The genomic and phenotypic diversity of Schizosaccharomyces pombe.
Jeffares DC., Rallis C., Rieux A., Speed D., Převorovský M., Mourier T., Marsellach FX., Iqbal Z., Lau W., Cheng TMK., Pracana R., Mülleder M., Lawson JLD., Chessel A., Bala S., Hellenthal G., O'Fallon B., Keane T., Simpson JT., Bischof L., Tomiczek B., Bitton DA., Sideri T., Codlin S., Hellberg JEEU., van Trigt L., Jeffery L., Li J-J., Atkinson S., Thodberg M., Febrer M., McLay K., Drou N., Brown W., Hayles J., Carazo Salas RE., Ralser M., Maniatis N., Balding DJ., Balloux F., Durbin R., Bähler J.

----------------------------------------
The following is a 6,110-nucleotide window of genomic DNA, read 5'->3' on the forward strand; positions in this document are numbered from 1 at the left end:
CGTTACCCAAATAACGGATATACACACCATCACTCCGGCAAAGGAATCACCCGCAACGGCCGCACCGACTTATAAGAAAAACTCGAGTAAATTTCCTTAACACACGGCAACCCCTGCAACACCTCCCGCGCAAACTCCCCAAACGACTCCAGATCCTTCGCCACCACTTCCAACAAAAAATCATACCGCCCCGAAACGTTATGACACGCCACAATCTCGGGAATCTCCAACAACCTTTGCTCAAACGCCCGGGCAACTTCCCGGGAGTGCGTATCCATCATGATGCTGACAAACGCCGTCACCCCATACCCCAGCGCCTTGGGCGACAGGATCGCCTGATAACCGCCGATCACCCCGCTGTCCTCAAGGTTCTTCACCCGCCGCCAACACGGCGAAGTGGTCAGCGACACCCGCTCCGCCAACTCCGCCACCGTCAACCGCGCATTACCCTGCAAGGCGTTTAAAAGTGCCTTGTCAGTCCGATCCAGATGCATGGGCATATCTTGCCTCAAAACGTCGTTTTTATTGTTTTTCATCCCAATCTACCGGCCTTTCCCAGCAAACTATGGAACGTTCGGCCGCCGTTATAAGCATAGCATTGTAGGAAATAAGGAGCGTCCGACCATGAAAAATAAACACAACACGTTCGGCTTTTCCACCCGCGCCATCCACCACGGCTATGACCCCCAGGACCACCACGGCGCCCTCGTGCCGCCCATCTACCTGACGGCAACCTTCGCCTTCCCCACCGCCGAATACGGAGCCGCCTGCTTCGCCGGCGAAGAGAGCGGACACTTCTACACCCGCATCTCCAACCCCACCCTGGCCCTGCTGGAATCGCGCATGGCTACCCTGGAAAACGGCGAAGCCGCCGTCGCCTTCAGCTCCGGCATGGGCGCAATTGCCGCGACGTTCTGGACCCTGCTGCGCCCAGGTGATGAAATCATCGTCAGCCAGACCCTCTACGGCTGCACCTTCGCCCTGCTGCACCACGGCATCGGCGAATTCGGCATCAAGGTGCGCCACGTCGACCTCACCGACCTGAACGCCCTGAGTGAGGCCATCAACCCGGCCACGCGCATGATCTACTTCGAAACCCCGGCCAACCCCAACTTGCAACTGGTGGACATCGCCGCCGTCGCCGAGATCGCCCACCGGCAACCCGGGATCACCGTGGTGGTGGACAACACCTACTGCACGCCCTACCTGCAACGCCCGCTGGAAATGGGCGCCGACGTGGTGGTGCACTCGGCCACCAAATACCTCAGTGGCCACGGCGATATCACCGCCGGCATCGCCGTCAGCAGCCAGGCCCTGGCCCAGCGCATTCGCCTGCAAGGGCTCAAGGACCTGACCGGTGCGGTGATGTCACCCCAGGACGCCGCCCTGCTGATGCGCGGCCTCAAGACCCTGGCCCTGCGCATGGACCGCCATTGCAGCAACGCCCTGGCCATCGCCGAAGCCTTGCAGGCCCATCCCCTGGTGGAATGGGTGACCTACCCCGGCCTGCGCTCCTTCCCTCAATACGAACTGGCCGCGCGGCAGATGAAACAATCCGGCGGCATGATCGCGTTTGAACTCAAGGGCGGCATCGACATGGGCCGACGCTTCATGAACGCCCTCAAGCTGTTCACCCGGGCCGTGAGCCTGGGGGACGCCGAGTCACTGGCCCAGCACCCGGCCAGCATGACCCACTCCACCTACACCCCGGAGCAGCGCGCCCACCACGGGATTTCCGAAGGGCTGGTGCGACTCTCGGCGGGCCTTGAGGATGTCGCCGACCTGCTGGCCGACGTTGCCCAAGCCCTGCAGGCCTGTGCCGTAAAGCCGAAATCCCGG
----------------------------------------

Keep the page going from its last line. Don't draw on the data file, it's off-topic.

Natural variation within species reveals aspects of genome evolution and function. The fission yeast Schizosaccharomyces pombe is an important model for eukaryotic biology, but researchers typically use one standard laboratory strain. To extend the usefulness of this model, we surveyed the genomic and phenotypic variation in 161 natural isolates. We sequenced the genomes of all strains, finding moderate genetic diversity (π = 3 × 10(-3) substitutions/site) and weak global population structure. We estimate that dispersal of S. pombe began during human antiquity (∼340 BCE), and ancestors of these strains reached the Americas at ∼1623 CE. We quantified 74 traits, finding substantial heritable phenotypic diversity. We conducted 223 genome-wide association studies, with 89 traits showing at least one association. The most significant variant for each trait explained 22% of the phenotypic variance on average, with indels having larger effects than SNPs. This analysis represents a rich resource to examine genotype-phenotype relationships in a tractable model.